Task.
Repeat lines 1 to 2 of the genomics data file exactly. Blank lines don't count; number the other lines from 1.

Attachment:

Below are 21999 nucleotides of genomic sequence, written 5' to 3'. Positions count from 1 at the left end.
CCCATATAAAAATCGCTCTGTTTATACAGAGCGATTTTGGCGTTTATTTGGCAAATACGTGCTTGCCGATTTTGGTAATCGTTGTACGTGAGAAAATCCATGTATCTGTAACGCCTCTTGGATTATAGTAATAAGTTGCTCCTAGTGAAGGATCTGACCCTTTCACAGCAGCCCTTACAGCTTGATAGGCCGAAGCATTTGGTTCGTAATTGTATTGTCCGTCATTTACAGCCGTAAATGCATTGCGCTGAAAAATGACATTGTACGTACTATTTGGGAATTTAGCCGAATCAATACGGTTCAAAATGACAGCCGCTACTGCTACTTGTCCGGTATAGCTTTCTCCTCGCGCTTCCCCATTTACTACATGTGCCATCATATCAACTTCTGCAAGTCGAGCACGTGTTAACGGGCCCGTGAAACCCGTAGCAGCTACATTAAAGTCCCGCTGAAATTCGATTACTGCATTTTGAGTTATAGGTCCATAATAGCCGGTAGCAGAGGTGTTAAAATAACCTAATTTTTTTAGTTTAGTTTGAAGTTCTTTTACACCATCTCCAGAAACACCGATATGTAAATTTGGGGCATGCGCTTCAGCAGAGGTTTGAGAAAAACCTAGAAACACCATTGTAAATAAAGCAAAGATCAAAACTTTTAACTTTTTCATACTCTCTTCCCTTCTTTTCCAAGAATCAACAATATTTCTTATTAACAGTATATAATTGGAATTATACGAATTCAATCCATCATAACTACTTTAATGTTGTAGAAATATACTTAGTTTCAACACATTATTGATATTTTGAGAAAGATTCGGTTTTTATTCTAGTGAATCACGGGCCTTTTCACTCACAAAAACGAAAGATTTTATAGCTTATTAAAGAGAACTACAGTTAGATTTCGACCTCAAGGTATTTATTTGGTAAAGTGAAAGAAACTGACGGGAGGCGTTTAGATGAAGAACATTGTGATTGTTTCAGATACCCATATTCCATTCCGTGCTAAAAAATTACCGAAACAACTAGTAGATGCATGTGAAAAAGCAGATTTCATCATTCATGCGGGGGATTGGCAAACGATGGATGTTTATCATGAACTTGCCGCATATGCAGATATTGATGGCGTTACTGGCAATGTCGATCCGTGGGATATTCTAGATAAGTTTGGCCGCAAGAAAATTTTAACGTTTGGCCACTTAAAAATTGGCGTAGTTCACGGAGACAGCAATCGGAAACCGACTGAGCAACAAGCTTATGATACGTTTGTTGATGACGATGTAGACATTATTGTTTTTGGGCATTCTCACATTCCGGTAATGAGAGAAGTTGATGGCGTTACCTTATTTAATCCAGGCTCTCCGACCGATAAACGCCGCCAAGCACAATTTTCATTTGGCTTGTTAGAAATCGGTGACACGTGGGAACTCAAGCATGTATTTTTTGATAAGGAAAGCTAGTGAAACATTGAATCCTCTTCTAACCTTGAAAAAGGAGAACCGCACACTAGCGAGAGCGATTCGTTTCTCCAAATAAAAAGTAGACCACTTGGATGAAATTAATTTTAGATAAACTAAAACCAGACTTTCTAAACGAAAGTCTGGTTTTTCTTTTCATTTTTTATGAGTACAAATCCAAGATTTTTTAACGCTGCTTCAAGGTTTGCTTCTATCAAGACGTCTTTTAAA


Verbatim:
Below are 21999 nucleotides of genomic sequence, written 5' to 3'. Positions count from 1 at the left end.
CCCATATAAAAATCGCTCTGTTTATACAGAGCGATTTTGGCGTTTATTTGGCAAATACGTGCTTGCCGATTTTGGTAATCGTTGTACGTGAGAAAATCCATGTATCTGTAACGCCTCTTGGATTATAGTAATAAGTTGCTCCTAGTGAAGGATCTGACCCTTTCACAGCAGCCCTTACAGCTTGATAGGCCGAAGCATTTGGTTCGTAATTGTATTGTCCGTCATTTACAGCCGTAAATGCATTGCGCTGAAAAATGACATTGTACGTACTATTTGGGAATTTAGCCGAATCAATACGGTTCAAAATGACAGCCGCTACTGCTACTTGTCCGGTATAGCTTTCTCCTCGCGCTTCCCCATTTACTACATGTGCCATCATATCAACTTCTGCAAGTCGAGCACGTGTTAACGGGCCCGTGAAACCCGTAGCAGCTACATTAAAGTCCCGCTGAAATTCGATTACTGCATTTTGAGTTATAGGTCCATAATAGCCGGTAGCAGAGGTGTTAAAATAACCTAATTTTTTTAGTTTAGTTTGAAGTTCTTTTACACCATCTCCAGAAACACCGATATGTAAATTTGGGGCATGCGCTTCAGCAGAGGTTTGAGAAAAACCTAGAAACACCATTGTAAATAAAGCAAAGATCAAAACTTTTAACTTTTTCATACTCTCTTCCCTTCTTTTCCAAGAATCAACAATATTTCTTATTAACAGTATATAATTGGAATTATACGAATTCAATCCATCATAACTACTTTAATGTTGTAGAAATATACTTAGTTTCAACACATTATTGATATTTTGAGAAAGATTCGGTTTTTATTCTAGTGAATCACGGGCCTTTTCACTCACAAAAACGAAAGATTTTATAGCTTATTAAAGAGAACTACAGTTAGATTTCGACCTCAAGGTATTTATTTGGTAAAGTGAAAGAAACTGACGGGAGGCGTTTAGATGAAGAACATTGTGATTGTTTCAGATACCCATATTCCATTCCGTGCTAAAAAATTACCGAAACAACTAGTAGATGCATGTGAAAAAGCAGATTTCATCATTCATGCGGGGGATTGGCAAACGATGGATGTTTATCATGAACTTGCCGCATATGCAGATATTGATGGCGTTACTGGCAATGTCGATCCGTGGGATATTCTAGATAAGTTTGGCCGCAAGAAAATTTTAACGTTTGGCCACTTAAAAATTGGCGTAGTTCACGGAGACAGCAATCGGAAACCGACTGAGCAACAAGCTTATGATACGTTTGTTGATGACGATGTAGACATTATTGTTTTTGGGCATTCTCACATTCCGGTAATGAGAGAAGTTGATGGCGTTACCTTATTTAATCCAGGCTCTCCGACCGATAAACGCCGCCAAGCACAATTTTCATTTGGCTTGTTAGAAATCGGTGACACGTGGGAACTCAAGCATGTATTTTTTGATAAGGAAAGCTAGTGAAACATTGAATCCTCTTCTAACCTTGAAAAAGGAGAACCGCACACTAGCGAGAGCGATTCGTTTCTCCAAATAAAAAGTAGACCACTTGGATGAAATTAATTTTAGATAAACTAAAACCAGACTTTCTAAACGAAAGTCTGGTTTTTCTTTTCATTTTTTATGAGTACAAATCCAAGATTTTTTAACGCTGCTTCAAGGTTTGCTTCTATCAAGACGTCTTTTAAA